- PROJECT TITLE: DETERMINANTS OF UTILIZATION OF ANTENATAL CARE BY WOMEN IN RIVERINE COMMUNITIES OF SOUTH WEST SENATORIAL DISTRICT OF RIVERS STATE
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Background of the Study
In Nigeria, as in most developing countries, women of reproductive age (WRA) constitute more than one-fifth of the total population (WHO 1978). According to WHO (2006), WRA are exposed repeatedly to the risk of pregnancy, continuous child-bearing and the attendant morbidity and mortality. They opined that the bad condition is exacerbated under existing socio-economic conditions and the inadequacy of medical and health facilities.
WRA often face serious health risks during pregnancy either for themselves or their children. In Africa, especially the sub-Saharan region, pregnancy related health risks caused about a quarter of the burden of disease in 1990 for women in the age group of 15 to 44 years (Murray & Lopez, 1996). Despite a steady decline over the past decade, maternal mortality is still high in Africa, with an estimated life time death risk of 1 to 16 and a maternal mortality ratio of about 1000 deaths per 100,000 live birth (WHO, 2001). Within Africa, Nigeria ranks quite high with a maternal mortality ratio of 585 per 100,000 (WHO, 2005). However, Alakija (2000) indicated that the situation had improved in the past decade. It was 11 over 1000 live births a decade ago. The author opined that even with such level, it is still high when compared to such other African countries as Sudan and Ghana with 3 to 5 deaths per 1000 live birth as at 2002; not to mention, the less than 21 death per 100,000 life birth for the developed countries.
UNICEF (2008) indicated that a woman’s chance of dying from pregnancy and child birth in Nigeria is 1 in 13; and that 145 women of child bearing age die every single day due to pregnancy related causes. This makes the country the second largest contributor to maternal mortality rate in the world and the worst in Africa (United State Agency for International Development (USAID), 2008).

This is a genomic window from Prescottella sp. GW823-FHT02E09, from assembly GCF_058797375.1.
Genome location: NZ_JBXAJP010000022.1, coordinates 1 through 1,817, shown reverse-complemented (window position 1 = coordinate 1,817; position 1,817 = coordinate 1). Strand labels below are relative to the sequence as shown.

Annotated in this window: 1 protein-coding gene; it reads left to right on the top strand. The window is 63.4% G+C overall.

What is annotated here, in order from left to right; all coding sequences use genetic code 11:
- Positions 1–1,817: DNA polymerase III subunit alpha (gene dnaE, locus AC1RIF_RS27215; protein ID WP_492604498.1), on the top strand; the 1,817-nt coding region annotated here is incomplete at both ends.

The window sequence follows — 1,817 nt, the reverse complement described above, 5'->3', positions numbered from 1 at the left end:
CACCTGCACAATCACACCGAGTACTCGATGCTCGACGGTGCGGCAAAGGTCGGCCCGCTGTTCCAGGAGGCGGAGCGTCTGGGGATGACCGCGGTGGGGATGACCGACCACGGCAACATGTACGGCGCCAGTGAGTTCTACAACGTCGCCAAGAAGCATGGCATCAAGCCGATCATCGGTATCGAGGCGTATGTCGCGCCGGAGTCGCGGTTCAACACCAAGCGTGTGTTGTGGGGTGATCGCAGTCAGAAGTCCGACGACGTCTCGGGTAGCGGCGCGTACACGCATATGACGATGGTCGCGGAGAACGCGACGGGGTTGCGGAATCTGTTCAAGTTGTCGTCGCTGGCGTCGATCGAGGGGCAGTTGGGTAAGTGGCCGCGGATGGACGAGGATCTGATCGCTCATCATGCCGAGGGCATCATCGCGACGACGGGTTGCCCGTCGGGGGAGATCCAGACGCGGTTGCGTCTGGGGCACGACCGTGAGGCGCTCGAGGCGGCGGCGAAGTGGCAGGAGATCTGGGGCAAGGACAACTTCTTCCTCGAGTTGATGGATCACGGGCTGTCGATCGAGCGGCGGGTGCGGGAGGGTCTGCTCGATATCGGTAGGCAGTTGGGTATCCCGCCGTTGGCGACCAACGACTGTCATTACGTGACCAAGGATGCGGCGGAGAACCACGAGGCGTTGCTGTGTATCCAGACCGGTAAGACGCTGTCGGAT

Complications of unsafe abortion, pregnancy and child birth, (such as hemorrhage, obstructed labour or infection) are major causes of death for women of reproductive age in Nigeria (Alakija, 2000). In addition, these complications can cause severe pain or disabilities if not treated properly. WHO (2008) confirmed that in 2005 an estimated 538,000 women died from complications of pregnancy, child birth and unsafe abortion in developing countries, with Africa contributing 261,000 of such women. WHO and UNICEF (1996) had earlier stated that on the average, in developing countries, a pregnancy is 18 times more likely to end in the women’s death than in developed countries. The death of a woman who in most developing countries, plays the principal role in rearing of children and the management of family affairs, is a significant social and personal tragedy.
Antenatal care is that health care given to a pregnant woman and to the developing foetus until the time of delivery. Simoes, Kunz, Minnich and Schmatil (2006) stated that the health of a pregnant woman has been found to be significantly influenced by the utilization of antenatal care. This is because antenatal care can help to identify those women who are at risk of complications during pregnancy and delivery, and thus, ensure that they obtain special attention in suitably equipped facilities. It also provides an invaluable opportunity to increase the awareness of women, their families, and communities of the risk of pregnancy and how this can be overcome. The extent of utilization of modern antenatal clinics and the increase in proportion of mothers who visit trained personnel for antenatal check up, therefore indicates the success being made in improving maternal health.
Expectant mothers who obtain sufficient antenatal care generally have better pregnancy outcomes than those who lack such care, both in terms of their own health condition and that of their babies (Overbosch, Nsowal – Nuamch, Vander, Boom & Damnyag, 2005). Antenatal care whose sole aim is the care of the expectant mother from time of conception to delivery and six weeks post partum is taken very seriously in the developed world. This is to enhance the chances of healthy babies being delivered to healthy uninjured mothers. WHO (2004) stated that in most parts of the developing world like Nigeria and most Sub-Saharan Africa the provision of antenatal care services is yet to gain full acceptance, most especially in the rural communities.
Utilization of antenatal services enables general medical supervision of the expectant mother under the care or supervision of a medical personnel. From the earliest stages, it enables the physician or midwife to start treatment on time if anything is wrong. Besides, the expectant mothers are offered helpful guidance, re-assurance and instructions by the attendant physician or